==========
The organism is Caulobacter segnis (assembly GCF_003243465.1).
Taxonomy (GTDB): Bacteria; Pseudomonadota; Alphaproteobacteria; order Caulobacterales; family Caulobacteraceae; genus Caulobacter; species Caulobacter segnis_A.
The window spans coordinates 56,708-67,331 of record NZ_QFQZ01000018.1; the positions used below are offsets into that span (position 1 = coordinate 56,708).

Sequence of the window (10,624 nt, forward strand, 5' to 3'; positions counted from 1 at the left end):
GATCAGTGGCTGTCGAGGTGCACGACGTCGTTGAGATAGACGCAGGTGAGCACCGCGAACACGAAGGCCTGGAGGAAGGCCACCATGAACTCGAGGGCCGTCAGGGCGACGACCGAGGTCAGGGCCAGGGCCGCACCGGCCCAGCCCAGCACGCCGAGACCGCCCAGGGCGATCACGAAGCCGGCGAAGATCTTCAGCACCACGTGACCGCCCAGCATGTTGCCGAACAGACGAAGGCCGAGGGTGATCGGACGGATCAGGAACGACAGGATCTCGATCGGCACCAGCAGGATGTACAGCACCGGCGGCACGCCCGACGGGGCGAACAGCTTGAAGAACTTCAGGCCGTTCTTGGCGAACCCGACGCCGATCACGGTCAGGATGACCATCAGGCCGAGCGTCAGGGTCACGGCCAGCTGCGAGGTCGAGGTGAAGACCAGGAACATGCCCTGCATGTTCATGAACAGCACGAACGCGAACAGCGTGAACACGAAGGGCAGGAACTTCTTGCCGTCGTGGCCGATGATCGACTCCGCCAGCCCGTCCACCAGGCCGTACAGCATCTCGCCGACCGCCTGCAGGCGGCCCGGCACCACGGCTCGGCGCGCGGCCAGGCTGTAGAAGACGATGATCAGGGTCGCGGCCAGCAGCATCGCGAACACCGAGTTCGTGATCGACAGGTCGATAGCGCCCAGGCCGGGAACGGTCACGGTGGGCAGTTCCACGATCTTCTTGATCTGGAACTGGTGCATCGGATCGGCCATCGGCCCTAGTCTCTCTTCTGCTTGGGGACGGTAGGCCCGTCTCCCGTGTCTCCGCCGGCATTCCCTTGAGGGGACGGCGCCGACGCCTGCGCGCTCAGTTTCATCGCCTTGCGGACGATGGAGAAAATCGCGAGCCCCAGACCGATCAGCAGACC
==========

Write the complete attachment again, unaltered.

The organism is Caulobacter segnis (assembly GCF_003243465.1).
Taxonomy (GTDB): Bacteria; Pseudomonadota; Alphaproteobacteria; order Caulobacterales; family Caulobacteraceae; genus Caulobacter; species Caulobacter segnis_A.
The window spans coordinates 56,708-67,331 of record NZ_QFQZ01000018.1; the positions used below are offsets into that span (position 1 = coordinate 56,708).

Sequence of the window (10,624 nt, forward strand, 5' to 3'; positions counted from 1 at the left end):
GATCAGTGGCTGTCGAGGTGCACGACGTCGTTGAGATAGACGCAGGTGAGCACCGCGAACACGAAGGCCTGGAGGAAGGCCACCATGAACTCGAGGGCCGTCAGGGCGACGACCGAGGTCAGGGCCAGGGCCGCACCGGCCCAGCCCAGCACGCCGAGACCGCCCAGGGCGATCACGAAGCCGGCGAAGATCTTCAGCACCACGTGACCGCCCAGCATGTTGCCGAACAGACGAAGGCCGAGGGTGATCGGACGGATCAGGAACGACAGGATCTCGATCGGCACCAGCAGGATGTACAGCACCGGCGGCACGCCCGACGGGGCGAACAGCTTGAAGAACTTCAGGCCGTTCTTGGCGAACCCGACGCCGATCACGGTCAGGATGACCATCAGGCCGAGCGTCAGGGTCACGGCCAGCTGCGAGGTCGAGGTGAAGACCAGGAACATGCCCTGCATGTTCATGAACAGCACGAACGCGAACAGCGTGAACACGAAGGGCAGGAACTTCTTGCCGTCGTGGCCGATGATCGACTCCGCCAGCCCGTCCACCAGGCCGTACAGCATCTCGCCGACCGCCTGCAGGCGGCCCGGCACCACGGCTCGGCGCGCGGCCAGGCTGTAGAAGACGATGATCAGGGTCGCGGCCAGCAGCATCGCGAACACCGAGTTCGTGATCGACAGGTCGATAGCGCCCAGGCCGGGAACGGTCACGGTGGGCAGTTCCACGATCTTCTTGATCTGGAACTGGTGCATCGGATCGGCCATCGGCCCTAGTCTCTCTTCTGCTTGGGGACGGTAGGCCCGTCTCCCGTGTCTCCGCCGGCATTCCCTTGAGGGGACGGCGCCGACGCCTGCGCGCTCAGTTTCATCGCCTTGCGGACGATGGAGAAAATCGCGAGCCCCAGACCGATCAGCAGACC